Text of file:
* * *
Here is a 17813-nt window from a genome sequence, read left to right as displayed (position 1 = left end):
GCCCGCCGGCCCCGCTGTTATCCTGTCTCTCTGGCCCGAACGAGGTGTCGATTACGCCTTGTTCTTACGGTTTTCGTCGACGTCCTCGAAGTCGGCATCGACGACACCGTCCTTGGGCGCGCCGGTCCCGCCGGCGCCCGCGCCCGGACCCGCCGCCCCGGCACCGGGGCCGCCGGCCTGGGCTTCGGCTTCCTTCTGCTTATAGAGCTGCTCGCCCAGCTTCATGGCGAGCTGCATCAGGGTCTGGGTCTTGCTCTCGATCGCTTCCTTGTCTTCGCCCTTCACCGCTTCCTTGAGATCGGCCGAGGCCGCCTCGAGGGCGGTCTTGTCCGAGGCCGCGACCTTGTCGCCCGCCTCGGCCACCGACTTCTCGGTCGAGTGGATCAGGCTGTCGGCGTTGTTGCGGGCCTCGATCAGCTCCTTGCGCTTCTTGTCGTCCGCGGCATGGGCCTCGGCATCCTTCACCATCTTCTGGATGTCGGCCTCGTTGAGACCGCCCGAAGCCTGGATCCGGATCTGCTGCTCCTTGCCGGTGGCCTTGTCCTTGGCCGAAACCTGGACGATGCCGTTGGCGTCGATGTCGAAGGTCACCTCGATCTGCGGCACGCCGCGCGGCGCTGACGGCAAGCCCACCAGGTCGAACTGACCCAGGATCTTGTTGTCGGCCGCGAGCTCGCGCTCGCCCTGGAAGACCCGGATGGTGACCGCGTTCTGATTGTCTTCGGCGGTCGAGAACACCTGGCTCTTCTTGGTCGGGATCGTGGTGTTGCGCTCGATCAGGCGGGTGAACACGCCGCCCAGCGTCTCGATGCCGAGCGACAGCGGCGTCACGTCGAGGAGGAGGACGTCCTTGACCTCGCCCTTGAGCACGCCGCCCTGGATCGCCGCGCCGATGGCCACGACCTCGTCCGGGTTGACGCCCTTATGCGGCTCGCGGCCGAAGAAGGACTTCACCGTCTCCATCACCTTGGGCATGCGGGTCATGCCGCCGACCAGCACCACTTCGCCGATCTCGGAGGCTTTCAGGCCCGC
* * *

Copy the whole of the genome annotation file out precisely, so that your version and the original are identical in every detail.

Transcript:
Here is a 17813-nt window from a genome sequence, read left to right as displayed (position 1 = left end):
GCCCGCCGGCCCCGCTGTTATCCTGTCTCTCTGGCCCGAACGAGGTGTCGATTACGCCTTGTTCTTACGGTTTTCGTCGACGTCCTCGAAGTCGGCATCGACGACACCGTCCTTGGGCGCGCCGGTCCCGCCGGCGCCCGCGCCCGGACCCGCCGCCCCGGCACCGGGGCCGCCGGCCTGGGCTTCGGCTTCCTTCTGCTTATAGAGCTGCTCGCCCAGCTTCATGGCGAGCTGCATCAGGGTCTGGGTCTTGCTCTCGATCGCTTCCTTGTCTTCGCCCTTCACCGCTTCCTTGAGATCGGCCGAGGCCGCCTCGAGGGCGGTCTTGTCCGAGGCCGCGACCTTGTCGCCCGCCTCGGCCACCGACTTCTCGGTCGAGTGGATCAGGCTGTCGGCGTTGTTGCGGGCCTCGATCAGCTCCTTGCGCTTCTTGTCGTCCGCGGCATGGGCCTCGGCATCCTTCACCATCTTCTGGATGTCGGCCTCGTTGAGACCGCCCGAAGCCTGGATCCGGATCTGCTGCTCCTTGCCGGTGGCCTTGTCCTTGGCCGAAACCTGGACGATGCCGTTGGCGTCGATGTCGAAGGTCACCTCGATCTGCGGCACGCCGCGCGGCGCTGACGGCAAGCCCACCAGGTCGAACTGACCCAGGATCTTGTTGTCGGCCGCGAGCTCGCGCTCGCCCTGGAAGACCCGGATGGTGACCGCGTTCTGATTGTCTTCGGCGGTCGAGAACACCTGGCTCTTCTTGGTCGGGATCGTGGTGTTGCGCTCGATCAGGCGGGTGAACACGCCGCCCAGCGTCTCGATGCCGAGCGACAGCGGCGTCACGTCGAGGAGGAGGACGTCCTTGACCTCGCCCTTGAGCACGCCGCCCTGGATCGCCGCGCCGATGGCCACGACCTCGTCCGGGTTGACGCCCTTATGCGGCTCGCGGCCGAAGAAGGACTTCACCGTCTCCATCACCTTGGGCATGCGGGTCATGCCGCCGACCAGCACCACTTCGCCGATCTCGGAGGCTTTCAGGCCCGC